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Expert Opin Ther Targets. 2017 Jan;21(1):67-75. Epub 2016 Nov 28.

Targeting mast cells: a new way to treat endometriosis.

Author information

1
a Institut de Recherche Expérimentale et Clinique (IREC) Pôle de Gynécologie , Université Catholique de Louvain (UCL) , Bruxelles , Belgium.
2
b Society for Research into Infertility (SRI, Société de Recherche pour l'Infertilité) , Brussels , Belgium.
3
c Gynecology Department , Cliniques Universitaires Saint-Luc , Brussels , Belgium.

Abstract

Endometriosis is a chronic estrogen-dependent inflammatory disease of unclear etiology that affects 15-20% of women of reproductive age. Efforts are now focusing on understanding new mechanisms involved in its physiopathology, like novel target pathways and different molecules. There is evidence that mast cells (MCs) play a role in this disease. This article summarizes recent achievements in preclinical studies and clinical activities investigating the role of MCs in endometriosis. Targeting MCs might offer new alternatives to treat this disease. Areas covered: A systematic literature search was performed (PubMed, Cochrane Library and ClinicalTrials.gov) using the keywords 'endometriosis and mast cells'. All relevant articles (34) found in PubMed were examined and their reference lists reviewed in order to pinpoint further studies for potential inclusion. Expert opinion: Since endometriosis is a multifactorial disease, and considering that numbers of MCs and activated MCs were clearly increased in endometriotic lesions in both animals and humans, use of MC stabilizers and inhibitors may prove to be effective to treat endometriosis and its associated pain. However, more data from preclinical studies and clinical trials will help to better define the status of MCs in the treatment of this pathology.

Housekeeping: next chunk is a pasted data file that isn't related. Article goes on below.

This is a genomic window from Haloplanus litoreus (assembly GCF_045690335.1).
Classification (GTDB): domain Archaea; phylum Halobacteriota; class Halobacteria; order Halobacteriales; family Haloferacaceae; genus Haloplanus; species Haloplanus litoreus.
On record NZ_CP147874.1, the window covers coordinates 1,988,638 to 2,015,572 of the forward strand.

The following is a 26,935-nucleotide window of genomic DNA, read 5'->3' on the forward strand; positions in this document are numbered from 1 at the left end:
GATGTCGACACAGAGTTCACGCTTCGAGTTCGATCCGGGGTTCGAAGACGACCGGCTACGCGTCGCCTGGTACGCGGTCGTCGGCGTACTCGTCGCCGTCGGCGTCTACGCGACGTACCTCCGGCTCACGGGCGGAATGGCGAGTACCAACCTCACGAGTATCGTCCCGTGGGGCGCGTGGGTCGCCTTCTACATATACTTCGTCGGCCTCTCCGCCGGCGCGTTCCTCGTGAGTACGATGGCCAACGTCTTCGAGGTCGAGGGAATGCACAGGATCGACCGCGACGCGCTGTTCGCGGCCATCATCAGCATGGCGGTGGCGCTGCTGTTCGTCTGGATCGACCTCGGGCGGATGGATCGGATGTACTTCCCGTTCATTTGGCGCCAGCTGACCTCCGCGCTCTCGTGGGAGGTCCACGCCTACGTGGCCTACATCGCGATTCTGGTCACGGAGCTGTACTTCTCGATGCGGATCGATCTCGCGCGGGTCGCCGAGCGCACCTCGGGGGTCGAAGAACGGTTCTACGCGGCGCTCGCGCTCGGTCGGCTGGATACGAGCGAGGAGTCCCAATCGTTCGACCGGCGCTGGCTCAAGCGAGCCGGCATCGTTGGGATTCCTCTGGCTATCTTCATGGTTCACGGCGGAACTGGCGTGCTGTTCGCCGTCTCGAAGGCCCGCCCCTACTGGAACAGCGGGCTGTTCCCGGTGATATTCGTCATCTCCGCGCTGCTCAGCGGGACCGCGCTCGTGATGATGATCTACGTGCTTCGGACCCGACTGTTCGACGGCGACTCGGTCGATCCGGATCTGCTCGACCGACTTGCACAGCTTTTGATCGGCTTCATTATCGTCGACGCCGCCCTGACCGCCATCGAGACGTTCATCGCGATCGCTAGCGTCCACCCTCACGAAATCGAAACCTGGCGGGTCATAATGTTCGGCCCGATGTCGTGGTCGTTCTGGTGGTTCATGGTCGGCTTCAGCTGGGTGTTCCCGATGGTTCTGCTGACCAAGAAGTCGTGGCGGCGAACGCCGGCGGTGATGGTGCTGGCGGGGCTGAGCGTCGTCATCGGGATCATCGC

KEYWORDS:

Degranulation; JAK/STAT pathway; endometriosis; immune system; inflammation; leukotriene receptor antagonist; levonorgestrel progestogen; mast cell stabilizers; mast cells; pain; palmitoylethanolamide; polydatin; sodium cromoglycate

PMID:
27841046
DOI:
10.1080/14728222.2017.1260548
[Indexed for MEDLINE]

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